Wednesday, 28 May 2014

He put me on hold and then Britney Spears Christmas came on....

I am sitting on the front porch of my home stay, and the beautiful African rain is just coming down! In the distance massive thunderclaps can be heard and are far more intense than anything I've ever heard back home. I'm in heaven. This of course is my state after being caught in the rain for the first time since arriving. We had our scheduled plan for the day cancelled last minute due to an unforeseen illness (not need to worry!), so we had planned to get several errands done in town. Unfortunately, the only thing we were able to accomplish was some research and an unnecessary cookie purchase. By the time we walked the driveway home we were soaked...but it was marvellous! It's hard to believe that only a few hours ago I got up early to hand wash some clothes (which are now semi-drying in my room)! It's funny though, knowing the rain was getting closer the vendors at the market moved quickly to get their goods indoors, marking the first time in my two weeks in Ghana that I noticed anyone moving fast!

This past weekend we had a holiday on Monday giving us an extra day to explore and adjust to life here. After a fairly frustrating day on Friday, we were pretty excited to do some fun things that would give us a needed mental break from work. On Saturday morning we awoke at our regular time, quickly ate breakfast, and then made our way into town to meet up with some of our YMCA partners and boarded the trotro. Our destination you ask? Boti Falls and Umbrella Rock! Both located at the same park, the trip there is approximately half an hour give or take. The first stop upon arrival was down what seemed like only a few steps on the way down (but felt like twenty flights of stairs on the way back) to Boti Falls. Basically this is two waterfalls which cascade into a pool of murky brown water below. It is believed that one is female and the other is male. This is a common theme of this park, as there is also a rock that has an imprint of what looks like male and female genitalia (sorry folks - there's no photographic evidence of this, but it exists I can assure you!) and another rock that the locals believe if you sit on it you will have twins (and you can bet I avoided testing that theory without a second thought!). I think we spent about an hour or so taking pictures and taking in the sights before making our way up those dreadful stairs.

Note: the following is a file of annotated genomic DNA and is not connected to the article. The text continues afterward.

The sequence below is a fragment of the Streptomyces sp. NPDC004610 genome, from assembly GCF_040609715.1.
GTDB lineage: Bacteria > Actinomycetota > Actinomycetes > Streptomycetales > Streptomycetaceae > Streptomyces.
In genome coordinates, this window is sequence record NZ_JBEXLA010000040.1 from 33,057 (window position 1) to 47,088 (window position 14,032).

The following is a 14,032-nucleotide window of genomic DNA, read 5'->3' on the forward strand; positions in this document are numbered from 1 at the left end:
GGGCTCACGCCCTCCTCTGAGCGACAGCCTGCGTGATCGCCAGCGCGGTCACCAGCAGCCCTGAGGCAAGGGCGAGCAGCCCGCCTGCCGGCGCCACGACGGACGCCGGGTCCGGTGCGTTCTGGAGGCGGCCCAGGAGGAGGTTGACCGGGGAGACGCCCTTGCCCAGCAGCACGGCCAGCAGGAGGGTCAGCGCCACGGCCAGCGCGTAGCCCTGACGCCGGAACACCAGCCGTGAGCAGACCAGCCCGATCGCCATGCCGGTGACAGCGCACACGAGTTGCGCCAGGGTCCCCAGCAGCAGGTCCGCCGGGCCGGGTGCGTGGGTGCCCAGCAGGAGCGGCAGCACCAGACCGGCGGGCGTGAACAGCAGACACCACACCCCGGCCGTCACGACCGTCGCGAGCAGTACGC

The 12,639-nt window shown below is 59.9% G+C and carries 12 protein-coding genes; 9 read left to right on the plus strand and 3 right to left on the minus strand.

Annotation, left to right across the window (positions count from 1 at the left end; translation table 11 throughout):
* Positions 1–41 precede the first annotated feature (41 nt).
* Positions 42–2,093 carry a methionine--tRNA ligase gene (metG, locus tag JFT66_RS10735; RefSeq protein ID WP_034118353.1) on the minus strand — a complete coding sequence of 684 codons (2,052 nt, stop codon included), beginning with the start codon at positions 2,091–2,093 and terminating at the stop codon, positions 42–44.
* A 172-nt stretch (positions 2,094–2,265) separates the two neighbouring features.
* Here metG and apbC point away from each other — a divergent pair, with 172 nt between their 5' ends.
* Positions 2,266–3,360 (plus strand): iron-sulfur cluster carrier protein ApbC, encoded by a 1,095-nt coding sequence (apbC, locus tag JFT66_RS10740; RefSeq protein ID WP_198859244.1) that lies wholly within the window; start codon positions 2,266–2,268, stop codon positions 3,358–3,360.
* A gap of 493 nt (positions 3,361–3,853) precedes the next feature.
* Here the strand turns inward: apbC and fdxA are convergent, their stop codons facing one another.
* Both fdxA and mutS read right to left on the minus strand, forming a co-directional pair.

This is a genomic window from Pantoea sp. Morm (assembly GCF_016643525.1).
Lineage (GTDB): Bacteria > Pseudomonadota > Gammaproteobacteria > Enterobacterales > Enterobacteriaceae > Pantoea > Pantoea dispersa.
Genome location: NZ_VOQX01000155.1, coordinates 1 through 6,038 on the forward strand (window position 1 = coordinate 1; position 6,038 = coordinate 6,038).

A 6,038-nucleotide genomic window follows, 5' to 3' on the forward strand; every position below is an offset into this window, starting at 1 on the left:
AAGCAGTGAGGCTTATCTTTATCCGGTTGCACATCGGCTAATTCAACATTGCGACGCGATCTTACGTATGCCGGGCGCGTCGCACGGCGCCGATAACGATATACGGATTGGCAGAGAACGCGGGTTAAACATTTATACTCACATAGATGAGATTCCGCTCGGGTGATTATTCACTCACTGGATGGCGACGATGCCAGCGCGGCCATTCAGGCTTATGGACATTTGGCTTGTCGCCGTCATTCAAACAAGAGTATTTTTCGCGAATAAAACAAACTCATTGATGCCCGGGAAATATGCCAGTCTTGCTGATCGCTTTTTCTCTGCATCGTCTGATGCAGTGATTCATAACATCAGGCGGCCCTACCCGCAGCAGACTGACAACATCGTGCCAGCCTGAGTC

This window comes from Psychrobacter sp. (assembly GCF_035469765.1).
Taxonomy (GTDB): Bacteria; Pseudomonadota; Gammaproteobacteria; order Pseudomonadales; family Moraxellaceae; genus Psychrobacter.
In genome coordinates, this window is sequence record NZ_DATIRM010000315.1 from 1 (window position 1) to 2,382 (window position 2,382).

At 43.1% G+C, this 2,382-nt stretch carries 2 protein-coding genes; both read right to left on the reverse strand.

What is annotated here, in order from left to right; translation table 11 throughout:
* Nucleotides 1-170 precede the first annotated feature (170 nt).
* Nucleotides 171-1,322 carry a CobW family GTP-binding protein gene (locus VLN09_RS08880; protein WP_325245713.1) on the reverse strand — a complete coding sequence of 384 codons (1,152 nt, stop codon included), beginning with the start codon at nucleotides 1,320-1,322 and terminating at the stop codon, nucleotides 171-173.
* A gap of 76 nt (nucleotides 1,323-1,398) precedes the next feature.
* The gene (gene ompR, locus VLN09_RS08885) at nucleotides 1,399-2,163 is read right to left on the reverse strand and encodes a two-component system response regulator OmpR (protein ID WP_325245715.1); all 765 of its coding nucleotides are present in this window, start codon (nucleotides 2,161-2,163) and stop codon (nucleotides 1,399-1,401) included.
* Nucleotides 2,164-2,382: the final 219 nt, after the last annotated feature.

Next we took a short break to catch out breath, chug some water, and have a few snacks. Then we made our way to Umbrella Rock, which is a rock that has eroded in such a way that it creates an umbrella type shape.
Just hanging out under a massive rock that could crush us if it decided to fall... 
To get there we started by following a group of school kids, and it seemed fairly easy, until we reached what I will only refer to as the moment I realized just how out of shape I am, or a very steep decline down a mountain I was not even aware I was on. Good times. This might also be a good time to mention I have a highly arthritic left knee that doesn't usually take too kindly to what I was about to subject myself to. But, thanks to my stubbornness and my ever present willingness to fall to peer pressure, I began to make my way down the cliff. I'm not going to lie, it really hurt. And by the time we made it to "the cave that can hold over 300 people" I was pretty much done. Well, that was until someone said it wasn't to bad of a trek to the Rock. They lied. To get to Umbrella Rock we had to climb back up that same cliff but at a different spot. It was a struggle for sure, even though my teammate Megan (who also has a bad knee) managed to do it while carrying a baby someone randomly gave her! When we made it to the top, it was beautiful. I was pretty happy that I kept going. We enjoyed the views, had several photo ops and then began what I was told for the second time would be a much easier, much quicker alterative route back. And once again, they lied.